2017 Fellows Class & Award Winners
2017 Award Winners
Randall T. Shepard Award for Excellence in Pro Bono Service: Arthur E. Johnson, Indianapolis
Mr. Arthur (Art) Johnson has exemplified dedication to the delivery of pro bono legal services to indigent clients. Art is being recognized for what he has done for low-income clients and for the exemplary ways he has provided this service. In 2010, he left state government and began volunteering more than eight hours a week at the Neighborhood Christian Legal Clinic. From 2011 to June 2017, Johnson has provided 2,800 hours of pro bono services to low-income clients valued at more than $290,000.
Pro Bono Publico Award: Jessica L. Van Dalen, Indianapolis
Jessica Van Dalen helps solo inventors, small businesses, and start-up companies obtain patent protection on their inventions. The patent system can be expensive and cost-prohibitive for many starting companies. Van Dalen has been involved with the IU Maurer School of Law IP Clinic since its inception, helping both the students involved with the IP Clinic gain experience and the clients seeking patent protection to launch their businesses. Through the IP Clinic and the Patent Connect for Hoosiers program, she has donated as much as 100 hours of pro bono service in one year.
Pro Bono Publico Award: Molly E. Briles, Evansville
Molly Briles is one of southwest Indiana’s leading advocates for adults and children affected by violence and neglect. She provides direct services and leadership to ensure their safety. Briles created and administers a pro bono protective order project by recruiting attorney volunteers to handle referrals from local domestic violence shelters and setting up a system with the shelters to contact her anytime a resident or client needs legal representation at a protective order hearing. Since January 2015, Briles has logged more than 215 pro bono hours beyond what she’s done administering the protective order project.
John Patrick Award for Civic Education: Drew Horvath, Indianapolis
There are many excellent teachers in the We the People program in Indiana, but Drew Horvath is always the person to watch and emulate. His enthusiasm, his knowledge, and his love of subject is beyond compare. His classes are always an inspiration and reason to have faith in our young people and what they can accomplish with proper guidance and training. Horvath has been teaching the We the People curriculum since 1993, and he has put Lawrence Central High School, Indianapolis, on the map for the We the People program. The Foundation's director of civic education programs said this about Drew, "When I was a first-year teacher, Drew found out that I was going to implement the We the People program. He invited me to his house every Sunday afternoon for a crash course in the program. In the midst of balancing his own busy schedule as a husband, father, and an outstanding teacher at Lawrence Central, Drew took time out of his Sundays each week to help me. I know I’m not the only teacher out there who Drew took under his wing. Drew is an open book. He shares everything in his library of resources with every new teacher he encounters, knowing full well that many of those teachers would be his competitors in the future. The true impact that Drew Horvath has had on civic education has been to serve as a mentor, colleague, and friend to countless teachers in Indiana, and the nation. His work with those teachers has led to a flourishing of civic education in Indiana.”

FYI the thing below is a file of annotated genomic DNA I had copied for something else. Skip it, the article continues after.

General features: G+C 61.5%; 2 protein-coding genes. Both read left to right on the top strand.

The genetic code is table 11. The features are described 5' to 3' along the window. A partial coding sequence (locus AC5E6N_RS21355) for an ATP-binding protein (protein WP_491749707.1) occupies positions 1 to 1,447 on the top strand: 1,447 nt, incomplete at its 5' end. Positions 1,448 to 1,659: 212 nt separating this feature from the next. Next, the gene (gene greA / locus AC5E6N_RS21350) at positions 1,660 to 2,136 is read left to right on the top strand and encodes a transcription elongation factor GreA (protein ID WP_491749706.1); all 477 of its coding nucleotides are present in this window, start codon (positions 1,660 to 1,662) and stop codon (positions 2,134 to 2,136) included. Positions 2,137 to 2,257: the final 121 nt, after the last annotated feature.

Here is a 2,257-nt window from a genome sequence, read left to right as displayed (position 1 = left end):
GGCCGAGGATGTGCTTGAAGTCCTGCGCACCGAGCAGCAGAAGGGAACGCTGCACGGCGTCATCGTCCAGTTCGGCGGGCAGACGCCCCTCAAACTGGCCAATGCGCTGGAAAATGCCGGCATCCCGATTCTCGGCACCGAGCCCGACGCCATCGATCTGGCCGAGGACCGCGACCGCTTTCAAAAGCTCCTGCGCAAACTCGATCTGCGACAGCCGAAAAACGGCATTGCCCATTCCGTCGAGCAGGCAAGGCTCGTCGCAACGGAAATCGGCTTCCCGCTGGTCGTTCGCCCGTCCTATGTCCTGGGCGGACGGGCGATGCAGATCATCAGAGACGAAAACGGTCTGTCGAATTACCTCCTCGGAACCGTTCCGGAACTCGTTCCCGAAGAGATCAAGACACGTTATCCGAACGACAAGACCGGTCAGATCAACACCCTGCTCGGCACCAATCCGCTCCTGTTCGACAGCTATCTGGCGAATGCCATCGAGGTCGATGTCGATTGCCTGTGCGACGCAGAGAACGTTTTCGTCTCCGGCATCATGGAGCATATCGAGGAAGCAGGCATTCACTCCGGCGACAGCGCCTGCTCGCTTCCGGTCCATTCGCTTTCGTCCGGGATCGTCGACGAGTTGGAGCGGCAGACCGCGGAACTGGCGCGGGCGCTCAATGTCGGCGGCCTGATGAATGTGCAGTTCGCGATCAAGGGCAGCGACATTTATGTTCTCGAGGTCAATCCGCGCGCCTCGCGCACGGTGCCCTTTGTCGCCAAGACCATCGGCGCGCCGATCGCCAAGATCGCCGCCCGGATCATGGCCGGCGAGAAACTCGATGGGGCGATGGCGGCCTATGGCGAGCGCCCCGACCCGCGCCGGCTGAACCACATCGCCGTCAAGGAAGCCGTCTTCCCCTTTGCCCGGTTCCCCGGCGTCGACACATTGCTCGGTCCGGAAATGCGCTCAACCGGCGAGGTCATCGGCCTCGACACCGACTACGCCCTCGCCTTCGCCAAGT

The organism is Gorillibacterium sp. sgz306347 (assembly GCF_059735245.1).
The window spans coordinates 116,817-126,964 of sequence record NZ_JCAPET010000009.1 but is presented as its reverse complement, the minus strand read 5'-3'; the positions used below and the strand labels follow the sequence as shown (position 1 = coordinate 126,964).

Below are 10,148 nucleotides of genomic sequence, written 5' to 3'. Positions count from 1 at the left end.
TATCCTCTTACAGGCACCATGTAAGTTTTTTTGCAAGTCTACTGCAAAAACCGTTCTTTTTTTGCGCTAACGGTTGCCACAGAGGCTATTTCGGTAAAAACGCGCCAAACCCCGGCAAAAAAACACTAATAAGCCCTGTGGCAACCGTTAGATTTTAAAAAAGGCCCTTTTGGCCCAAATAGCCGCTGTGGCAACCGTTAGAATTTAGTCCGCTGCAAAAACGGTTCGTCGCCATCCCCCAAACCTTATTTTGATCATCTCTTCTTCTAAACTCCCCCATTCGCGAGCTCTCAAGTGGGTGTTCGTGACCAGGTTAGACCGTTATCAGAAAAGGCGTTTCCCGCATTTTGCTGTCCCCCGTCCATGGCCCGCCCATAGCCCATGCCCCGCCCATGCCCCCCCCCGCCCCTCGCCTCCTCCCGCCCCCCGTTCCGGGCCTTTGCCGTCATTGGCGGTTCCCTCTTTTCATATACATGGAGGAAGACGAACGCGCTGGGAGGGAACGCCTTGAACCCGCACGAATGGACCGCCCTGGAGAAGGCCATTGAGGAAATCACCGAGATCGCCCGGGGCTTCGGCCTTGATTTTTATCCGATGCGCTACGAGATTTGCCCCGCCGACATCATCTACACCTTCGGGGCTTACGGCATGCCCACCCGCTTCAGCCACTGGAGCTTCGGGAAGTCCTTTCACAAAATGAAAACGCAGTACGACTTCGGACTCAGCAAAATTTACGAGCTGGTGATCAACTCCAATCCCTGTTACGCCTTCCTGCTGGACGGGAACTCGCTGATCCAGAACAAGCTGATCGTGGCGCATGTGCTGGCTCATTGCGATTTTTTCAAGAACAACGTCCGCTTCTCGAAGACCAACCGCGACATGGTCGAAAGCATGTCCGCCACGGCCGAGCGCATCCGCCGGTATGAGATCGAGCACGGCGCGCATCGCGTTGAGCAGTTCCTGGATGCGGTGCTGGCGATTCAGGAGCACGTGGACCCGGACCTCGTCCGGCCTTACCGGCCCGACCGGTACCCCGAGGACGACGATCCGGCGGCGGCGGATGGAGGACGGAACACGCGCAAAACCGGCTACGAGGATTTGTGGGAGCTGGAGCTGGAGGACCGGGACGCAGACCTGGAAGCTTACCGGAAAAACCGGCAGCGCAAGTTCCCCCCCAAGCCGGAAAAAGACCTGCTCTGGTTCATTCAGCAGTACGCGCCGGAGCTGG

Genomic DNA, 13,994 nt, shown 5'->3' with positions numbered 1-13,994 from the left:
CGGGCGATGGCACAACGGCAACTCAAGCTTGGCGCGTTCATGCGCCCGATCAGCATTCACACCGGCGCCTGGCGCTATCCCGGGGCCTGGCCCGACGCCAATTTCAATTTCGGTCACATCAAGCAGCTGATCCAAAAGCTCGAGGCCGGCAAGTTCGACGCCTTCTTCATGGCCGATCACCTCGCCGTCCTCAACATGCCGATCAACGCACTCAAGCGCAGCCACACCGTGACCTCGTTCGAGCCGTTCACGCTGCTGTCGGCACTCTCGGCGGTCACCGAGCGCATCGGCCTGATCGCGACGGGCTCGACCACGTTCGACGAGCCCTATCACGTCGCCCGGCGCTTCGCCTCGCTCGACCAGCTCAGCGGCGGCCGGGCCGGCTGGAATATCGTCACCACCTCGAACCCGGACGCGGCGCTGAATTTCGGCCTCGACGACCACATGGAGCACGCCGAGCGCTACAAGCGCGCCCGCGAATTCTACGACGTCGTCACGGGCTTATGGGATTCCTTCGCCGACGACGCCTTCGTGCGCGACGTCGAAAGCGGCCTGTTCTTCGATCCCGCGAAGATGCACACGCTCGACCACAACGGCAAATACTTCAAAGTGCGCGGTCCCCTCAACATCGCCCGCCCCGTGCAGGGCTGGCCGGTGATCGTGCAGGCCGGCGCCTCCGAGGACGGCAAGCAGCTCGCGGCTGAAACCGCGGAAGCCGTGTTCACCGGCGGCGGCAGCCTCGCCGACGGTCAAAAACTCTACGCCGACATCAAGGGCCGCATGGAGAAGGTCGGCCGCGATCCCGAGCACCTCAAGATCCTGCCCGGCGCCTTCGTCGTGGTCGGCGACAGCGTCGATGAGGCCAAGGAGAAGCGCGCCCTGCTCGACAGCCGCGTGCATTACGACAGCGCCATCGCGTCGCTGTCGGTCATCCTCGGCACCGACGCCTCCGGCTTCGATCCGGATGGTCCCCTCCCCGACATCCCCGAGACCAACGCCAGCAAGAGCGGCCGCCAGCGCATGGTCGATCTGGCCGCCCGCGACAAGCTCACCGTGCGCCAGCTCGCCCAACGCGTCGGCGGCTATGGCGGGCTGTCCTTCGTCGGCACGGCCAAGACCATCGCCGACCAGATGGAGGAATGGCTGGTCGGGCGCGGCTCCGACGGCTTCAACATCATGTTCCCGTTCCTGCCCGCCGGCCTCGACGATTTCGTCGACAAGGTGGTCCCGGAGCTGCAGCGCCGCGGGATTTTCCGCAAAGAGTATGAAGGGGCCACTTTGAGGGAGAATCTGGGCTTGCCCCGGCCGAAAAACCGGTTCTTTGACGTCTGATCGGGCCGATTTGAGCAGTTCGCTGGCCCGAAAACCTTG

William Baker Award for Civic Education: Hon. Larry J. McKinney, Indianapolis (awarded posthumously)
The late Judge Larry McKinney has been a longtime supporter of civic education in Indiana. He is a past board member of the Foundation and was a member of its Citizenship Education Advisory Committee. For several years, Judge McKinney led the immigration naturalization ceremony for new citizens during at the We the People State Finals in December, so the high school students may be present. Additionally, he judged the State Finals and spoke to the students each year. Judge McKinney also served multiple times as a championship round judge for the Indiana High School Mock Trial State Finals. His passing has left a huge hole in the hearts of the staff, teachers, and volunteers who were fortunate enough to have met and worked with him on the Foundation’s civic education mission. Our thanks to his family and friends who shared him with us for what seemed like too brief a time.
Law-Related Education Award: Andrew M. Hicks, Elkhart
Indiana Kids’ Election (IKE), a mock election program for grades K-12, enlists attorneys to speak to students in schools in Indiana’s 92 counties about the elections process, the importance of voting, and active citizenship. The students then "voted" for the president, governor, and senator. Hicks ensured that every school that signed up for the program in Elkhart and neighboring counties was matched with a lawyer for a classroom presentation on the importance of voting. Hicks closed his presentations with this advice and encouragement to the students, “The only way you can make this country the way you want it to be is to research the issues and vote – and maybe even be a candidate yourself.”
David A. Capp, Hammond
David Capp served as the presidentially-appointed and senate-confirmed U.S. Attorney for the Northern District of Indiana for seven years until March 2017. He has extensive experience in investigating and prosecuting public corruption offenses and violent crime. He also served as the office's terrorism coordinator after 9/11. Prior to that, he served as interim U.S. Attorney on three different occasions. He was in the private practice of law for eight years before joining the U.S. Attorney's Office.